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Need a glass chart for your Optical Comparator?

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  • Need a glass chart for your Optical Comparator?

    Clough42 just put out a video laser etching a new one, I thought it was pretty cool.

  • #2
    I remember the shadow graph in the die shop where I worked the end of the 70s, it was big by comparison, can’t recall the maker but it stood on the floor, there was a filing cabinet with it full of acetate printed or plotted sheets you could plop on the machine, gears, screw threads showing tolerances loads of them,
    screens with radial patterns, grids all sorts of weird and wonderful overlays ( that rarely got used)
    nice fix didn’t know it was even possible, I enjoyed that
    mark

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    • #3
      Interesting...

      I have a Nikon comparator with a bunch of extra plastic overlays. This gives me an idea to make some special ones using a diode laser mounted on my mill.

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      • #4
        I have not finished the video (I will) but it looks like great idea. However I do not think that a laser is needed for making new glass reticules for optical comparators or other optical instruments.

        Any computer printer can print on thin, flexible, transparent medium which is available in any office supply store or numerous sites on the web. The transparent plastic sheet can then be bonded to a piece of glass, frosted glass if it is used for a screen, with an appropriate adhesive. Depending on just where the focal plane is, front of back of the glass, the image can be either normal or reversed to allow the image side of the transparent print medium to be in contact with the frosted side of the glass.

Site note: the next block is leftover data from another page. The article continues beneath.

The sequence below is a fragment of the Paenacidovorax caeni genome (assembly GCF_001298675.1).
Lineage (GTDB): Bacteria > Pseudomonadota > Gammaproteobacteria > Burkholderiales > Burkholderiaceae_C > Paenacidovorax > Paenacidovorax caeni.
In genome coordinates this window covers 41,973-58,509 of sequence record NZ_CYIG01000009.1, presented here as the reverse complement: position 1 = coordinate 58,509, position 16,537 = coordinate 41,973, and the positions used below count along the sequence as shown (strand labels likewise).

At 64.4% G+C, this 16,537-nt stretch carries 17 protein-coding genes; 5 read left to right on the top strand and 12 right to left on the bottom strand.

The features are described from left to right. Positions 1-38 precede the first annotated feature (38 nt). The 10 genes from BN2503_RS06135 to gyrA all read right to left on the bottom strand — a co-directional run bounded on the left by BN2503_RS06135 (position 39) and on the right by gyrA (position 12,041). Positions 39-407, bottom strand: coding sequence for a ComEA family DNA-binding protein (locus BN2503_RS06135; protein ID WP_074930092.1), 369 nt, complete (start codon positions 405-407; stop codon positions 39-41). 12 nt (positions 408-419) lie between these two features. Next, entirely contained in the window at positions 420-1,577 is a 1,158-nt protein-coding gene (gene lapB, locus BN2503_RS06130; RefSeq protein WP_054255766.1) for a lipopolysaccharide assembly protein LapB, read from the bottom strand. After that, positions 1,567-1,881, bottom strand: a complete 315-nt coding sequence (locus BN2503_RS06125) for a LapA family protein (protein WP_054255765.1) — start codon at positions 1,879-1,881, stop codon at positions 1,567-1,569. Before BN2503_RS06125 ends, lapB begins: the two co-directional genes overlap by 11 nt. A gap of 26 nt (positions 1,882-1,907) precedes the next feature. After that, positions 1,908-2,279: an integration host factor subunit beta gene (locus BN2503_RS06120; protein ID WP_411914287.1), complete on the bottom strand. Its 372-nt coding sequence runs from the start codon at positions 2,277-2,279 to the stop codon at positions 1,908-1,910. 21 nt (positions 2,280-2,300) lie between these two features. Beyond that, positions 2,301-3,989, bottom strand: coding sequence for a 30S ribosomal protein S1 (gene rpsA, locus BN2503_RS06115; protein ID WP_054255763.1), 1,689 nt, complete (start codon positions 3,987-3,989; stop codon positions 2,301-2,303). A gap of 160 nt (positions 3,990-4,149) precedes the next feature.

The same idea works for fully transparent glass (not frosted) so the reticule can be at any point in an optical path. Of course, removable overlays are even simpler as you do not need to glue them to any glass. I would suggest a transparent cover sheet to protect the markings if the ink side of an overlay is going to be exposed. Transparent, plastic laminating sheets are readily available in all sizes. Protective sprays are also easily available (Krylon, Rustoleum, and others).

        Laser and ink jet printers normally have a 8.5" wide printing path making about 8" to 8.5" the maximum width of such a print. BUT there are larger format printers that can handle wider print mediums. My Brother, ink jet printer is a ledger or 11" x 17" size and can easily print images up to 10" wide, actually some fraction larger (10.25"?). At about $150 new it was one of my better investments as many schematics and large drawings are a lot easier to read when printed in a larger size. Like the smaller ink jet printers, it also does copying, scanning, and faxes.

        That Rustoleum frosted glass spray looks like a very nice idea. That should save the need to purchase frosted glass. But I suspect any glass shop can provide frosted glass cut to any diameter or many other shapes. Actual frosted glass will be a lot more durable. Another option is to purchase frosted plastic print medium which is also widely available. I was able to find a self adhesive version with just a few clicks.

        The advantages to using inexpensive, standard printers on thin plastic medium include: cost, simplicity, high quality, full color, and time. The process is also applicable to many other marking tasks like making front panels for mechanical and electronic control panels. I have, for instance, made full color, front panels for electronic projects with the process. With a clear. laminating sheet over the transparent printed label the panel will last almost as long as one made by painting or etching processes. And with a lot less trouble and expense.
        Paul A.
        SE Texas

        And if you look REAL close at an analog signal,
        You will find that it has discrete steps.

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